EU Parliament Starts Process to Lift 2 Lawmakers’ Immunity
The president of the European Parliament has launched an urgent procedure to waive the immunity of two lawmakers following a request from Belgian judicial authorities investigating a major corruption scandal rocking EU politics.
The European Parliament said Monday that President Roberta Metsola asked all services and committees to give the procedure priority, with the goal to have it finished by Feb. 13.
“From the very first moment the European Parliament has done everything in its power to assist in investigations and we will continue to make sure that there will be no impunity,” Metsola said. “Those responsible will find this Parliament on the side of the law. Corruption cannot pay and we will do everything to fight it.”
The EU Parliament press service did not identify the two parliament members (MEPs). According to two people familiar with the case who were not allowed to speak publicly because the investigation is ongoing, they are Italian Andrea Cozzolino and Belgian Marc Tarabella.
The two did not immediately respond to queries asking for comments.
Tarabella, whose home was raided last month, and Cozzolino have denied wrongdoing and self-suspended their membership of the Parliament’s Socialists and Democrats group (S&D).
Cozzolino had previously said he was ready to abandon his parliamentary immunity so that he would be able to answer questions from authorities.
“When it comes to the request to lift their immunity the S&D group would follow, in the context of the European Parliament, the procedures foreseen in a responsible and constructive manner,” the Socialists and Democrats said.
A third member of Parliament, Eva Kaili, has already been charged in relation with the scandal, which allegedly involves Qatari and Moroccan officials suspected of influencing economic and political decisions with gifts and money.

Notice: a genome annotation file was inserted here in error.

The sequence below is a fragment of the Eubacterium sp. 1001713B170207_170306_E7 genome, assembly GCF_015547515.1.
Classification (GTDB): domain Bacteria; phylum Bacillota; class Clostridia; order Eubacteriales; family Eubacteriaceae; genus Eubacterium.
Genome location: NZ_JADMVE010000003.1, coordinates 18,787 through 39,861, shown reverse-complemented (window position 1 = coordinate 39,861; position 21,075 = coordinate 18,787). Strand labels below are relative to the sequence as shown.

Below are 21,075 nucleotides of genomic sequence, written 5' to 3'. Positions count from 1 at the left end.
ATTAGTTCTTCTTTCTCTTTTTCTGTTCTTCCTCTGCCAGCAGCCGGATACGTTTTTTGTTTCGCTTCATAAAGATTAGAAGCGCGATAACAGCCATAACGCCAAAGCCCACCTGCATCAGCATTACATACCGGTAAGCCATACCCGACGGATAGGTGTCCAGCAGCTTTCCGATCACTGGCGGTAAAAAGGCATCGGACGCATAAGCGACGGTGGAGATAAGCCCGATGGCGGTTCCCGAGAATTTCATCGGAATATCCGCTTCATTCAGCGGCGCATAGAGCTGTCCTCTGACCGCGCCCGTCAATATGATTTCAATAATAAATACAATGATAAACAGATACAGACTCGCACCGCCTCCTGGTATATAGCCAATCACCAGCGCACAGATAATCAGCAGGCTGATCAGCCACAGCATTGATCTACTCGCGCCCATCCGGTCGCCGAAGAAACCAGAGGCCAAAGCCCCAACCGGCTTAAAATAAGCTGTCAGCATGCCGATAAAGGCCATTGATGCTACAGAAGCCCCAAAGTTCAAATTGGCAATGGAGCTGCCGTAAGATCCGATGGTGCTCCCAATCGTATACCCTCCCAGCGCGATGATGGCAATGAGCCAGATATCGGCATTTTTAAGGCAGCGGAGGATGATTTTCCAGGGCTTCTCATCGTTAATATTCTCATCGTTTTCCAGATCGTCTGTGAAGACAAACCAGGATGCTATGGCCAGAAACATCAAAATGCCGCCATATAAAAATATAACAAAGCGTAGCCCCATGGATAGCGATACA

Prosecutors accuse Kaili of corruption, membership in a criminal organization and money laundering. A Greek socialist MEP, Kaili has been in custody since Dec. 9. Her partner, Francesco Giorgi, an adviser at the European Parliament, is jailed on the same charges.
Kaili was relieved of her duties of parliament vice president after being charged. She would have normally enjoyed immunity from prosecution but was brought before a judge after Belgian police launched raids on premises across Brussels last month and large sums of cash were reportedly found at her home.
Kaili and Giorgi are suspected of working with Giorgi’s one-time boss, Pier Antonio Panzeri, a former EU lawmaker. According to arrest warrants, Panzeri “is suspected of intervening politically with members working at the European Parliament for the benefit of Qatar and Morocco, against payment.”
The Parliament has halted work on files involving Qatar as it investigates what impact the cash-and-gifts-for-influence bribery scandal might have had. Qatar vehemently denies involvement and Morocco has yet to respond to allegations that its ambassador to Poland might have been involved.
Belgian prosecutors are also seeking the handover of Panzeri’s wife and daughter from Italy, where they were put under house arrest on similar charges.
A fourth suspect in Belgium — Niccolo Figa-Talamanca, secretary-general of the non-governmental organization No Peace Without Justice — was also charged and jailed over the affair.
The scandal came to public attention after police launched more than 20 raids, mostly in Belgium but also in Italy. Hundreds of thousands of euros were found at a home and in a suitcase at a hotel in Brussels. Mobile phones and computer equipment and data were seized.